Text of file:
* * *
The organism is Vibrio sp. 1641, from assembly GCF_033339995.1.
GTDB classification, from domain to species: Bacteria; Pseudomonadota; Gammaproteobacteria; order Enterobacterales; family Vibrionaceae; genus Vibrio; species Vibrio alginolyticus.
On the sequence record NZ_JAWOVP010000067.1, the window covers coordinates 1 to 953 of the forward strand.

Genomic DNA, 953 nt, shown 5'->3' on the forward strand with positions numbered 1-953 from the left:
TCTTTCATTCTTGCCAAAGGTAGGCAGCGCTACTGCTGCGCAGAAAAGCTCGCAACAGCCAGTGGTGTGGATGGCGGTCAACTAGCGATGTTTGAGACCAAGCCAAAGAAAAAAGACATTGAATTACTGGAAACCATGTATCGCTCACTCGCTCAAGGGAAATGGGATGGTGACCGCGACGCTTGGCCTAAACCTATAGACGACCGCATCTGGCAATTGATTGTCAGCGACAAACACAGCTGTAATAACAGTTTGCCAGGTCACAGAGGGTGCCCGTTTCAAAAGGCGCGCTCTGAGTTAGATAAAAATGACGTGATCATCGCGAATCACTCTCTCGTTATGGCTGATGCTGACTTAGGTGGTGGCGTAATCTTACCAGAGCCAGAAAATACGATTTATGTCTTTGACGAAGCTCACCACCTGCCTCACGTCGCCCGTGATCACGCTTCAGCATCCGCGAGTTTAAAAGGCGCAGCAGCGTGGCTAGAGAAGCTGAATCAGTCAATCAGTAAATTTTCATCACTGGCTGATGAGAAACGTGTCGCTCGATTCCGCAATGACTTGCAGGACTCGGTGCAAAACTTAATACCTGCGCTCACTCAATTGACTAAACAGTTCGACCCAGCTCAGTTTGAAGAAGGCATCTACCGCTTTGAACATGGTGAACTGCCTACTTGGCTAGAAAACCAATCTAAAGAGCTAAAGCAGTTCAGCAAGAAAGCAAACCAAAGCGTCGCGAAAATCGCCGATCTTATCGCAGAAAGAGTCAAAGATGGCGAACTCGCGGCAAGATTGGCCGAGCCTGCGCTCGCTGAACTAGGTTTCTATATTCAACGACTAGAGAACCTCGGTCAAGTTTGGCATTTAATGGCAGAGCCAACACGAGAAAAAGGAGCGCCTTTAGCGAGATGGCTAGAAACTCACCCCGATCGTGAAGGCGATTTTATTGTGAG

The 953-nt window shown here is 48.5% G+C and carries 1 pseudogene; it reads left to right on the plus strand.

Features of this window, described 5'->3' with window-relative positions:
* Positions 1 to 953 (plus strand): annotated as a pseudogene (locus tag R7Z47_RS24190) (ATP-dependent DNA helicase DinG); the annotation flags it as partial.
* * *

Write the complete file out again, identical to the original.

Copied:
The organism is Vibrio sp. 1641, from assembly GCF_033339995.1.
GTDB classification, from domain to species: Bacteria; Pseudomonadota; Gammaproteobacteria; order Enterobacterales; family Vibrionaceae; genus Vibrio; species Vibrio alginolyticus.
On the sequence record NZ_JAWOVP010000067.1, the window covers coordinates 1 to 953 of the forward strand.

Genomic DNA, 953 nt, shown 5'->3' on the forward strand with positions numbered 1-953 from the left:
TCTTTCATTCTTGCCAAAGGTAGGCAGCGCTACTGCTGCGCAGAAAAGCTCGCAACAGCCAGTGGTGTGGATGGCGGTCAACTAGCGATGTTTGAGACCAAGCCAAAGAAAAAAGACATTGAATTACTGGAAACCATGTATCGCTCACTCGCTCAAGGGAAATGGGATGGTGACCGCGACGCTTGGCCTAAACCTATAGACGACCGCATCTGGCAATTGATTGTCAGCGACAAACACAGCTGTAATAACAGTTTGCCAGGTCACAGAGGGTGCCCGTTTCAAAAGGCGCGCTCTGAGTTAGATAAAAATGACGTGATCATCGCGAATCACTCTCTCGTTATGGCTGATGCTGACTTAGGTGGTGGCGTAATCTTACCAGAGCCAGAAAATACGATTTATGTCTTTGACGAAGCTCACCACCTGCCTCACGTCGCCCGTGATCACGCTTCAGCATCCGCGAGTTTAAAAGGCGCAGCAGCGTGGCTAGAGAAGCTGAATCAGTCAATCAGTAAATTTTCATCACTGGCTGATGAGAAACGTGTCGCTCGATTCCGCAATGACTTGCAGGACTCGGTGCAAAACTTAATACCTGCGCTCACTCAATTGACTAAACAGTTCGACCCAGCTCAGTTTGAAGAAGGCATCTACCGCTTTGAACATGGTGAACTGCCTACTTGGCTAGAAAACCAATCTAAAGAGCTAAAGCAGTTCAGCAAGAAAGCAAACCAAAGCGTCGCGAAAATCGCCGATCTTATCGCAGAAAGAGTCAAAGATGGCGAACTCGCGGCAAGATTGGCCGAGCCTGCGCTCGCTGAACTAGGTTTCTATATTCAACGACTAGAGAACCTCGGTCAAGTTTGGCATTTAATGGCAGAGCCAACACGAGAAAAAGGAGCGCCTTTAGCGAGATGGCTAGAAACTCACCCCGATCGTGAAGGCGATTTTATTGTGAG

The 953-nt window shown here is 48.5% G+C and carries 1 pseudogene; it reads left to right on the plus strand.

Features of this window, described 5'->3' with window-relative positions:
* Positions 1 to 953 (plus strand): annotated as a pseudogene (locus tag R7Z47_RS24190) (ATP-dependent DNA helicase DinG); the annotation flags it as partial.